Saturday, April 10, 2010
I know this because he and I sat back-to-back about 18 inches apart, he with Maria Shriver and their four kids, I with Kathleen, her sister, Iris, and Iris' husband, Vernon. We overheard the entire Schwarzenegger-Shriver conversation. OK, we eavesdropped big time. (Apropos of nothing, Arnold isn't as big as he seems on TV. I'm 6-1, 230 -- after a diet -- and Arnold was at least three inches shorter than I and not shockingly muscular. Also, he drinks decaf.)
They talked about Ahnold's going to the White House (no, kids, sorry, you can't go this time), Maria's ideas on promoting tourism in California, etc., etc. When they were done, Maria and the kids left and Arnold sat alone at the table for awhile. Kathleen wanted to say something to him but I pleaded with her not to. No one said a peep to him, and eventually he left, making his way to his black Chevy Suburban. Kathleen is probably right -- he was expecting to be approached and would have readily engaged in conversation. Kathleen thought seriously about stealing his fork and selling it on e-Bay.
Frankly, Maria was kind of rude. While Kathleen was politely waiting in line to put our name on the waiting list, Maria barged past her and announced to the waitress (in her deep, kind of masculine voice), "We're here." They were seated before we were, but only by five minutes. As a sort of payback, Maria spent a solid 10 minutes during breakfast with some sort of sauce dribbling down her chin before Arnold pointed it out to her.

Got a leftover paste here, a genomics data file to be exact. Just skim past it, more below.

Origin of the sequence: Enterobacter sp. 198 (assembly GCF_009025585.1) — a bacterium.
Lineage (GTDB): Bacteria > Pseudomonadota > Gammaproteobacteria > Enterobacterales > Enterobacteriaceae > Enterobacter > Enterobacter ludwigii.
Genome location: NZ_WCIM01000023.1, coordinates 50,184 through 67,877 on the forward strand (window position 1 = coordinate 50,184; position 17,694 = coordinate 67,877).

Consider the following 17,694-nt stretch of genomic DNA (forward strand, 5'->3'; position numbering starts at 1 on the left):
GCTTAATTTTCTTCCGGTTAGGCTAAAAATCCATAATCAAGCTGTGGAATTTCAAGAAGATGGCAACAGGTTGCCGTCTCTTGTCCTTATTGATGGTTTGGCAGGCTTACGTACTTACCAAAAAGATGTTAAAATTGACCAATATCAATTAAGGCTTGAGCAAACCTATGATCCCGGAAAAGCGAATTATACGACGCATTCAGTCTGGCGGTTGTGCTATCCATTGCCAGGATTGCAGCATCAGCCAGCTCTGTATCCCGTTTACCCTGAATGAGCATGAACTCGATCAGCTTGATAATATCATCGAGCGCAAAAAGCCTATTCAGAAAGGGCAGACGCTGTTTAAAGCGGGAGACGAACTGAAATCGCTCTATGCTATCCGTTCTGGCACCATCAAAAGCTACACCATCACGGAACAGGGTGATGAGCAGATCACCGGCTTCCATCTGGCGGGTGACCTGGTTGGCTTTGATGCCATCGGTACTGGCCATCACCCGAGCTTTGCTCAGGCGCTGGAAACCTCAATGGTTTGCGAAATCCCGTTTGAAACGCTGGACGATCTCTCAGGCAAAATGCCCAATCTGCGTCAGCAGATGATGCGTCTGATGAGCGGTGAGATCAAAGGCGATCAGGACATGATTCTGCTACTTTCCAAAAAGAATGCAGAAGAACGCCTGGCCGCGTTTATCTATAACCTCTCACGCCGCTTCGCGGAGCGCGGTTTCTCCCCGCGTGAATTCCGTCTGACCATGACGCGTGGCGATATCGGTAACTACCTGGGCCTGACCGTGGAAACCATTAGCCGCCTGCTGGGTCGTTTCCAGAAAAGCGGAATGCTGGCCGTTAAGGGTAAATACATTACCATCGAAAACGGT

But this isn't about Arnold and Maria. It's about The Kneadery, A Ketchum fixture since 1975 and one of three or four of the best places in Idaho to get breakfast (Moon's in Boise and Smitty's in Idaho Falls are right up there). I've seen other celebrities at The Kneadery over the years (most memorable was Mariel Hemingway, who was impossibly tiny except for her enhanced breasts), but the reason to go to the Kneadery is the wonderfully delicious food.
Lovingly run by transplanted San Franciscan Michael Martin from the time he bought it six months after it opened in 1975 until his unexpected death in 2002, The Kneadery is now owned and operated by the same folks who run another Ketchum culinary landmark, the Pioneer Saloon. The Pioneer, where the prime rib and drinks come in serious quantities, is now celebrating its 60th year in business and was once a favorite of Ketchumite and occasional writer Ernest Hemingway, grandfather of the aforementioned Mariel.
During the high winter and summer seasons there's always a wait to get into The Kneadery, so the slack seasons of early spring or late autumn are more convenient. Highly recommended is the omelet created in tribute to Michael Martin -- eggs, apple-chicken sausage, spinach, mushrooms and jack cheese. The coffee is stout. If you drink this stuff black, you probably grew up on a farm somewhere.
On your way out, say "hi" to Buck, the life-size wood carving near the cash register sitting beneath a growling stuffed grizzly, and take a complimentary cookie from the plate in front of him. And if you see Ahnold, please chat him up, maybe ask for an autograph. At this point, he'd probably like that.